It’s beginning to get brisk and blustery outside! Time to bust out the winter boots and warm beverages. Whether this season’s weather brings massive snowstorms or just the occasional cold snap—if you own a small business, it’s definitely time to winterize your workplace.

 

Winterizing your workplace is the best way to prevent injuries like slips, trips, and falls. To promote workplace safety during winter, you can take steps to reduce slippery surfaces, train your workers on winter driving, minimize cold exposure, and have a communications plan. To improve morale during the season, bring in some warm apple cider, call a meeting, and ask your team to help design the ideal winter safety plan for your business.

Winter workplace injuries

Each winter, there is a significant spike in work-related injuries. There were 42,480 workplace injuries and illnesses involving ice, sleet, or snow in just one year, according to the U.S. Bureau of Labor Statistics. That number includes only those events that caused employees to miss at least one day of work and that were reported to the bureau. This year, the National Oceanic and Atmospheric Association (NOAA) predicts a wetter winter with colder than average temperatures in some regions. That’s an ice-cold recipe for weather-related injuries at work.

Implement a winter safety plan

If you operate a business, you know how essential it is to promote safety among your employees. Depending on the size of your workforce and your industry, you may be required by the Occupational Safety and Health Administration (OSHA) or by your state regulators to have a safety plan in place. However, even if you are not required to show proof of your safety plan you should still have one. As a business owner, not only does practicing workplace safety protect the members of your team, it also protects your bottom line.

 

When you put together your workplace winter safety plan, don’t forget to consider the additional risks caused by rain, sleet, and snow. Set aside some work time and call a meeting so that all of your employees can help establish, reevaluate, or refamiliarize themselves with your safety plan.

Get buy-in from your employees

OSHA, the U.S. entity that protects and regulates workplace safety, recommends enlisting the help of your employees when you create a plan. Having your team members help is key because they:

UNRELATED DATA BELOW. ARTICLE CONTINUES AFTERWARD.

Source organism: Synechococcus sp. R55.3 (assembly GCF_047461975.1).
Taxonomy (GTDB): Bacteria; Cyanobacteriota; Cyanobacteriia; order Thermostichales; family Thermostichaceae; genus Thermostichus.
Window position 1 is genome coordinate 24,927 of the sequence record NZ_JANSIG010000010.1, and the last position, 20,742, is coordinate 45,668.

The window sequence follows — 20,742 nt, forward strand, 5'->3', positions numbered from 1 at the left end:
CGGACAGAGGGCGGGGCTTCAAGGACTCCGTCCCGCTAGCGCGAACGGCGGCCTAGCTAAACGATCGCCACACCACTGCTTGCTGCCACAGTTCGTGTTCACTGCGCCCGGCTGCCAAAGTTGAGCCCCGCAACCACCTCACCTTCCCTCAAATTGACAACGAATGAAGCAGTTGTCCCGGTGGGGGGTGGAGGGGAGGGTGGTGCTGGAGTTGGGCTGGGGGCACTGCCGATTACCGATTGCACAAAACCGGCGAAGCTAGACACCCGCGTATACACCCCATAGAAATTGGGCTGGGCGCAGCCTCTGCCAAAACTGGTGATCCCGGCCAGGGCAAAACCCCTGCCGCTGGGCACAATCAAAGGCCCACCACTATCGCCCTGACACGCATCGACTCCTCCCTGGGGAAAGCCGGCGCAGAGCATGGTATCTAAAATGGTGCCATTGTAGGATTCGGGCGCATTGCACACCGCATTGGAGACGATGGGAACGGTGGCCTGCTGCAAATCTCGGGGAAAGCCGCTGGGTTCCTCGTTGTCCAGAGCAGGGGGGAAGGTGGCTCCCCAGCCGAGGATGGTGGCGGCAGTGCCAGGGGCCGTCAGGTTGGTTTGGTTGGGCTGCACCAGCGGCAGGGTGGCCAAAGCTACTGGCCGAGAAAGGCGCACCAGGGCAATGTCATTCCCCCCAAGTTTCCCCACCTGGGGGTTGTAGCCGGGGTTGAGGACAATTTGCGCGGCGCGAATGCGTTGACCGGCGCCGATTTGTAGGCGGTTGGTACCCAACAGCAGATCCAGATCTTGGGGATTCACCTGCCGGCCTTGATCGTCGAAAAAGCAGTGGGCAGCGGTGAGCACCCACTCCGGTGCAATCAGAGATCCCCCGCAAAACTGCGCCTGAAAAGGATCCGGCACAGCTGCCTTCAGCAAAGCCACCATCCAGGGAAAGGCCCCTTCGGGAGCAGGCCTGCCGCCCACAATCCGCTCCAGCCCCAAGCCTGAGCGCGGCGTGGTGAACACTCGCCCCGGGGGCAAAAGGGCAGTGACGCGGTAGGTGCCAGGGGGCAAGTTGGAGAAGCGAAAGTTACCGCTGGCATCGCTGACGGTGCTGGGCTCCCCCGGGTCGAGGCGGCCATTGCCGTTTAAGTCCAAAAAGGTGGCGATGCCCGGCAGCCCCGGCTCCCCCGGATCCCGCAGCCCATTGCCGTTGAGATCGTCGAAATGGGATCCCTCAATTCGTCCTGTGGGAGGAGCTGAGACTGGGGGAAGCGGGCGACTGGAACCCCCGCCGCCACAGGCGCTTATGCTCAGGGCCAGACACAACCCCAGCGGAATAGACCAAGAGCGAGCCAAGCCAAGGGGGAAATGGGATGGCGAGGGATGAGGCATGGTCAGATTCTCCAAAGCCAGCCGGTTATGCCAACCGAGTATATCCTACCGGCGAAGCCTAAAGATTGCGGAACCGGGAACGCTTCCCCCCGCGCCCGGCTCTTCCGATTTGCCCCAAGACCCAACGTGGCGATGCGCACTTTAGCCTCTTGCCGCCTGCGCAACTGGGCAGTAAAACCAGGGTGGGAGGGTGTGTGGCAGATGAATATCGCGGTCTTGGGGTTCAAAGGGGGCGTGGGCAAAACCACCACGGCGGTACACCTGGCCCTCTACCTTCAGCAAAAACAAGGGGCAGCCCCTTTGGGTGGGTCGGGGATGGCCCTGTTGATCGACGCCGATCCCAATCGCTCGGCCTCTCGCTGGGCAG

• Know the most about the hazards of their own jobs

  • Have the most to gain or lose based on your safety program

  • Can help create, implement, evaluate, and improve the program

  • May gain a sense of ownership and buy-in with the program

Winter workplace safety tips to get you started

To effectively winterize your workplace, you should gather your employees and ask them to consider all aspects of their workday. Work together to brainstorm potential winter hazards they may experience while at work and on the way to and from the workplace. Write out all their ideas. Next, group the hazards into categories so that you can create a winter safety plan that is catered specifically to your business. Do not forget to consider the different environments your employees work in, such as the office, warehouse, vehicles, roads, or field.

Address slippery areas

  • De-ice parking lots, sidewalks, entryways, and outdoor break areas

  • Reroute people using caution signs, rope, cones, or tape

  • Put mats down over slippery spots

  • Mop up any standing water, especially on tile or marble

  • Set aside a place for wet umbrellas, raincoats, and shoes

Set up a communications plan

  • Monitor severe weather announcements

  • Set up a call tree or send a group text message and email blast with weather updates

  • Consider canceling work, adjusting hours, or asking employees to work remotely

  • Ensure you have a way to connect with workers in the field if severe weather arrives

Promote winter driving safety

  • Train employees who operate work vehicles on best practices for winter driving

  • Supply work vehicles with ice scrapers, tire chains, emergency kits, and shovels

  • When possible, cancel tasks that require driving until bad weather clears

Minimize cold exposure

  • Have outdoor workers take breaks and work shorter shifts

  • Rotate employees to reduce individual time in the cold

  • Set up outdoor heaters

  • Save routine, non-essential tasks for warmer months

Provide education about cold stress

  • Teach workers that cold stress keeps the body from being able to regulate temperature

  • Discuss how cold stress can lead to hypothermia, frostbite, and trench foot

  • Advise that people with diabetes, hypothyroidism, or hypertension are more vulnerable to risk

  • Request that employees dress in loose-fitting layers of clothing

  • Ask employees to stretch and warm-up before working in the cold

Practice office safety

  • Ensure that space heaters are used properly and kept away from flammable materials

  • Unplug all space heaters when not in use

  • Decorate for holidays wisely—don’t use candles or hang decor on fire sprinklers

  • Use caution with ladders and extension cords when decorating

Winterize your building

  • Set faucets to drip to avoid frozen pipes

  • Inspect and repair indoor and outdoor insulation

  • Have your HVAC system checked and maintained

With some deliberate planning and participation from your whole team, you can successfully winterize your workplace for safety. Use the opportunity to boost morale and refocus as you face the colder weather months.

 

 

Thanks for reading! Please note that this content is intended for educational purposes only. As best practices change regularly, you should refer to your trusted advisor for specific counsel. If you’re a small business owner, learn more about workplace safety or check your workers’ comp rate in 3 minutes.

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